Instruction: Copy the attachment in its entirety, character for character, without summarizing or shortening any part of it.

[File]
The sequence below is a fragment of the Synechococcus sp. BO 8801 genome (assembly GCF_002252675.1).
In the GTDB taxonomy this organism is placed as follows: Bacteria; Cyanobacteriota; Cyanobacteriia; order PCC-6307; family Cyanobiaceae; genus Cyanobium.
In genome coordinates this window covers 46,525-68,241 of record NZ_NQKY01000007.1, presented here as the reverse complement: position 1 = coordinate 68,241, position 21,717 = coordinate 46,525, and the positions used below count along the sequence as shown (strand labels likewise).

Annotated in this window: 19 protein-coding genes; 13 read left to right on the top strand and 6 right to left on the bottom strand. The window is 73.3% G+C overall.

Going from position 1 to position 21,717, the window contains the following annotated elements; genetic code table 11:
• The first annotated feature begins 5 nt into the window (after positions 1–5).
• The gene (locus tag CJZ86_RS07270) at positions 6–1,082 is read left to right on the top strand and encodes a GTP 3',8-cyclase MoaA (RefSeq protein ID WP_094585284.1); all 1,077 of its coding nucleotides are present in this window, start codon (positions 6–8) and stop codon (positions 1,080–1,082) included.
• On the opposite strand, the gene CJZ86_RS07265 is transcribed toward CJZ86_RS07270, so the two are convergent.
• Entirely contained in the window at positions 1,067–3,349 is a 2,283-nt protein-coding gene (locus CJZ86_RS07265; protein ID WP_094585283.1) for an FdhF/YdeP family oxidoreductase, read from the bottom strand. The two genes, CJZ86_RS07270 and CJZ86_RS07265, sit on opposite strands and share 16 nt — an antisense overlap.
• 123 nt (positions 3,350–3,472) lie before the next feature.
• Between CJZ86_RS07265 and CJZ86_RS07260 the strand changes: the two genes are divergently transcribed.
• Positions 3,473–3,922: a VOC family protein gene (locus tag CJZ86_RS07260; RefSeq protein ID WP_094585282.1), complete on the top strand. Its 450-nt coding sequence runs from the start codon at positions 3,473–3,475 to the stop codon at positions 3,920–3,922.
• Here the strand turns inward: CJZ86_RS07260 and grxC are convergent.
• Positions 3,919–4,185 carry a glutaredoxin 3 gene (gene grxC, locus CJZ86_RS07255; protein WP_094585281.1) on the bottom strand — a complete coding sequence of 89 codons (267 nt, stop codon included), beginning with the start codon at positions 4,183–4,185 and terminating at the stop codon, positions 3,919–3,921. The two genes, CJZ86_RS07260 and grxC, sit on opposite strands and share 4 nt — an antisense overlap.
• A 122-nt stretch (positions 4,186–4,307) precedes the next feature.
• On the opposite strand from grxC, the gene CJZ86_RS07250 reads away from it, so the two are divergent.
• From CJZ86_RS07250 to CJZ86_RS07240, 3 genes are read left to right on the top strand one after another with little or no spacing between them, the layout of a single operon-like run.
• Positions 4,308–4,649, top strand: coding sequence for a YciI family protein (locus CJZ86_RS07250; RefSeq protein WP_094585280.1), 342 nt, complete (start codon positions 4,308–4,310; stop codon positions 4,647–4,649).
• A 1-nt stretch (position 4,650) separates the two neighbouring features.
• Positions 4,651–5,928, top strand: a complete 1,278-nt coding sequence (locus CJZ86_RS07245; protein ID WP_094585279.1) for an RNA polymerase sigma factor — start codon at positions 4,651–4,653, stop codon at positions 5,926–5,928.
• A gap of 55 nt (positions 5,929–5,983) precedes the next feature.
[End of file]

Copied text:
The sequence below is a fragment of the Synechococcus sp. BO 8801 genome (assembly GCF_002252675.1).
In the GTDB taxonomy this organism is placed as follows: Bacteria; Cyanobacteriota; Cyanobacteriia; order PCC-6307; family Cyanobiaceae; genus Cyanobium.
In genome coordinates this window covers 46,525-68,241 of record NZ_NQKY01000007.1, presented here as the reverse complement: position 1 = coordinate 68,241, position 21,717 = coordinate 46,525, and the positions used below count along the sequence as shown (strand labels likewise).

Annotated in this window: 19 protein-coding genes; 13 read left to right on the top strand and 6 right to left on the bottom strand. The window is 73.3% G+C overall.

Going from position 1 to position 21,717, the window contains the following annotated elements; genetic code table 11:
• The first annotated feature begins 5 nt into the window (after positions 1–5).
• The gene (locus tag CJZ86_RS07270) at positions 6–1,082 is read left to right on the top strand and encodes a GTP 3',8-cyclase MoaA (RefSeq protein ID WP_094585284.1); all 1,077 of its coding nucleotides are present in this window, start codon (positions 6–8) and stop codon (positions 1,080–1,082) included.
• On the opposite strand, the gene CJZ86_RS07265 is transcribed toward CJZ86_RS07270, so the two are convergent.
• Entirely contained in the window at positions 1,067–3,349 is a 2,283-nt protein-coding gene (locus CJZ86_RS07265; protein ID WP_094585283.1) for an FdhF/YdeP family oxidoreductase, read from the bottom strand. The two genes, CJZ86_RS07270 and CJZ86_RS07265, sit on opposite strands and share 16 nt — an antisense overlap.
• 123 nt (positions 3,350–3,472) lie before the next feature.
• Between CJZ86_RS07265 and CJZ86_RS07260 the strand changes: the two genes are divergently transcribed.
• Positions 3,473–3,922: a VOC family protein gene (locus tag CJZ86_RS07260; RefSeq protein ID WP_094585282.1), complete on the top strand. Its 450-nt coding sequence runs from the start codon at positions 3,473–3,475 to the stop codon at positions 3,920–3,922.
• Here the strand turns inward: CJZ86_RS07260 and grxC are convergent.
• Positions 3,919–4,185 carry a glutaredoxin 3 gene (gene grxC, locus CJZ86_RS07255; protein WP_094585281.1) on the bottom strand — a complete coding sequence of 89 codons (267 nt, stop codon included), beginning with the start codon at positions 4,183–4,185 and terminating at the stop codon, positions 3,919–3,921. The two genes, CJZ86_RS07260 and grxC, sit on opposite strands and share 4 nt — an antisense overlap.
• A 122-nt stretch (positions 4,186–4,307) precedes the next feature.
• On the opposite strand from grxC, the gene CJZ86_RS07250 reads away from it, so the two are divergent.
• From CJZ86_RS07250 to CJZ86_RS07240, 3 genes are read left to right on the top strand one after another with little or no spacing between them, the layout of a single operon-like run.
• Positions 4,308–4,649, top strand: coding sequence for a YciI family protein (locus CJZ86_RS07250; RefSeq protein WP_094585280.1), 342 nt, complete (start codon positions 4,308–4,310; stop codon positions 4,647–4,649).
• A 1-nt stretch (position 4,650) separates the two neighbouring features.
• Positions 4,651–5,928, top strand: a complete 1,278-nt coding sequence (locus CJZ86_RS07245; protein ID WP_094585279.1) for an RNA polymerase sigma factor — start codon at positions 4,651–4,653, stop codon at positions 5,926–5,928.
• A gap of 55 nt (positions 5,929–5,983) precedes the next feature.